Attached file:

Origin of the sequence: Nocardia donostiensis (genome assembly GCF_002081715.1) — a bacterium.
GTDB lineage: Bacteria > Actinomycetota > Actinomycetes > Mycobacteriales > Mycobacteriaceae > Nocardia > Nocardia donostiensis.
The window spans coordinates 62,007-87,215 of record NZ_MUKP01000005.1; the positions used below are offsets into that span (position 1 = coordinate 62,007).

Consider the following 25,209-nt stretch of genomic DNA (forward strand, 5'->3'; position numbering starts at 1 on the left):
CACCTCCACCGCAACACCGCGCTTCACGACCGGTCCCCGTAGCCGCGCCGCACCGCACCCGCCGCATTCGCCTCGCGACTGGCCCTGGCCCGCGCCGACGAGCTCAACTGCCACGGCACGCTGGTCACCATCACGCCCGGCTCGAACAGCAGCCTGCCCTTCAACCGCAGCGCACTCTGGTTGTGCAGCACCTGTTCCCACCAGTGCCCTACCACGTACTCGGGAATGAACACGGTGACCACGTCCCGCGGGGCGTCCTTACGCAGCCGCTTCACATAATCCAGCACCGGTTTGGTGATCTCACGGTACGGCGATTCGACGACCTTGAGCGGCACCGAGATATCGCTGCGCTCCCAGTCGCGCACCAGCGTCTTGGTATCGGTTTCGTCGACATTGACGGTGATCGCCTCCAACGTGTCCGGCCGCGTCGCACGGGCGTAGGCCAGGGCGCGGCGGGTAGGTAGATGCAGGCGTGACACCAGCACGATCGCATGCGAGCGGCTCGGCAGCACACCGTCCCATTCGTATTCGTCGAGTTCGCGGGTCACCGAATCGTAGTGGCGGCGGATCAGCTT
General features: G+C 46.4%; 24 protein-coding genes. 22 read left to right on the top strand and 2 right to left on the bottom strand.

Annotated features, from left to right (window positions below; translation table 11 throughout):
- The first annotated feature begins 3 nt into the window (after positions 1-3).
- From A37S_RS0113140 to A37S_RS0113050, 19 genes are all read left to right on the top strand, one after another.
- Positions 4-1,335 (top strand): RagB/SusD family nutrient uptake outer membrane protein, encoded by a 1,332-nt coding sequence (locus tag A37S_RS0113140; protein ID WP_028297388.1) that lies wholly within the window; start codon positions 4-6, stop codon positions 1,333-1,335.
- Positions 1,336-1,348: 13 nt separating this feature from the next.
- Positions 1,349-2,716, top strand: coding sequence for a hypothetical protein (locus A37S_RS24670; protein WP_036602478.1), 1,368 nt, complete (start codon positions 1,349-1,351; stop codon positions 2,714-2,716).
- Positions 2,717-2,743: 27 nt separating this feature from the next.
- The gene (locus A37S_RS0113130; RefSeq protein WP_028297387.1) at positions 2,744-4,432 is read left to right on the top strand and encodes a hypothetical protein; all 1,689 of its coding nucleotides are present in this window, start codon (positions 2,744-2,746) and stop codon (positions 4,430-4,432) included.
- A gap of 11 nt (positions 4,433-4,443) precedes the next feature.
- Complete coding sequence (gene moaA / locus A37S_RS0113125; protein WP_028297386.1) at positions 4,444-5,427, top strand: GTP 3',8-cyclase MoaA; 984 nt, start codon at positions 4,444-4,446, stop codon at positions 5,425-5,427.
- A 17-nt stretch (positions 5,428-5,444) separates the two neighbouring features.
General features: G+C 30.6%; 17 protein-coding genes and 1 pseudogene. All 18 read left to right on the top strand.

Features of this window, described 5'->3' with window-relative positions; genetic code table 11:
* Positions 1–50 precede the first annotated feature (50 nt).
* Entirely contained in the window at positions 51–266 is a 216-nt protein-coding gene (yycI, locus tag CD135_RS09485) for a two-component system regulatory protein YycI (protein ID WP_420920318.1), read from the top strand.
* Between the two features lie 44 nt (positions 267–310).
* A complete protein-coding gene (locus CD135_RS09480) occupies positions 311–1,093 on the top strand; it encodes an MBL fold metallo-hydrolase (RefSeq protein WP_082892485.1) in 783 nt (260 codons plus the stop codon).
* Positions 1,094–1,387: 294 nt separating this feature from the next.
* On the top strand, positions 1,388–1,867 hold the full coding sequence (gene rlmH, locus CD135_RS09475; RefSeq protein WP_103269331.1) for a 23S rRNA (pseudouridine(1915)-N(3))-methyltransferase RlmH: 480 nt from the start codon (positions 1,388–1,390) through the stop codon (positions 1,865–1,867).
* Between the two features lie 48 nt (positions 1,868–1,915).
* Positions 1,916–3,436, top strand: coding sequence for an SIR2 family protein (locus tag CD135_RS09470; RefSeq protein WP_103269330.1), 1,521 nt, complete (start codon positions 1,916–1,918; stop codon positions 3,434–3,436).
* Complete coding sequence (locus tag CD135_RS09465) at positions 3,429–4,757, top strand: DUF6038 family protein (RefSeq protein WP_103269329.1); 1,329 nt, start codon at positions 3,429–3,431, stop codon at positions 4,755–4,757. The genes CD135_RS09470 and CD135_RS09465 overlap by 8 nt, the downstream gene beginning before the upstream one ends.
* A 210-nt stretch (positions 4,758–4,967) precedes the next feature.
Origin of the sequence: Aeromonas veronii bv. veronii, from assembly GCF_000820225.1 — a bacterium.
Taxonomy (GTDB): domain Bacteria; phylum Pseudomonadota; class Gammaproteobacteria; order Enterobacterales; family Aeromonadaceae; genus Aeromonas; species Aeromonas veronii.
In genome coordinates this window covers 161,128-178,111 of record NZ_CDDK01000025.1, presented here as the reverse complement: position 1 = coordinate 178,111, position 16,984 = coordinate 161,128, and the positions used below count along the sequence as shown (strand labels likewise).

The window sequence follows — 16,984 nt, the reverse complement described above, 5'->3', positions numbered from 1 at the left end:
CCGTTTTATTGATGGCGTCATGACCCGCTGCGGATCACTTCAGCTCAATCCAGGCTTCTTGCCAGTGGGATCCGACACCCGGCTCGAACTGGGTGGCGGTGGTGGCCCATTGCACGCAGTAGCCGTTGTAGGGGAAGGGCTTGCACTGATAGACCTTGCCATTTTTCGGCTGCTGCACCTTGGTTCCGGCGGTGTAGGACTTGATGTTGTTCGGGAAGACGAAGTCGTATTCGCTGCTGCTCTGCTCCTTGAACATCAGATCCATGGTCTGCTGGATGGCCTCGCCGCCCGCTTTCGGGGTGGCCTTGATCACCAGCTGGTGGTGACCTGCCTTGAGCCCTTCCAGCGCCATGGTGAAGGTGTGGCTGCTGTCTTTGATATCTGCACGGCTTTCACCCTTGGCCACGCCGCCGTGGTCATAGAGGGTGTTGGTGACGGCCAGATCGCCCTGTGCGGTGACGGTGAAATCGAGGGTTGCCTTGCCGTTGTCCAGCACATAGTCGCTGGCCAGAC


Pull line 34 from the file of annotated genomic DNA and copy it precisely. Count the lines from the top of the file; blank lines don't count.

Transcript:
CCGTTTTATTGATGGCGTCATGACCCGCTGCGGATCACTTCAGCTCAATCCAGGCTTCTTGCCAGTGGGATCCGACACCCGGCTCGAACTGGGTGGCGGTGGTGGCCCATTGCACGCAGTAGCCGTTGTAGGGGAAGGGCTTGCACTGATAGACCTTGCCATTTTTCGGCTGCTGCACCTTGGTTCCGGCGGTGTAGGACTTGATGTTGTTCGGGAAGACGAAGTCGTATTCGCTGCTGCTCTGCTCCTTGAACATCAGATCCATGGTCTGCTGGATGGCCTCGCCGCCCGCTTTCGGGGTGGCCTTGATCACCAGCTGGTGGTGACCTGCCTTGAGCCCTTCCAGCGCCATGGTGAAGGTGTGGCTGCTGTCTTTGATATCTGCACGGCTTTCACCCTTGGCCACGCCGCCGTGGTCATAGAGGGTGTTGGTGACGGCCAGATCGCCCTGTGCGGTGACGGTGAAATCGAGGGTTGCCTTGCCGTTGTCCAGCACATAGTCGCTGGCCAGAC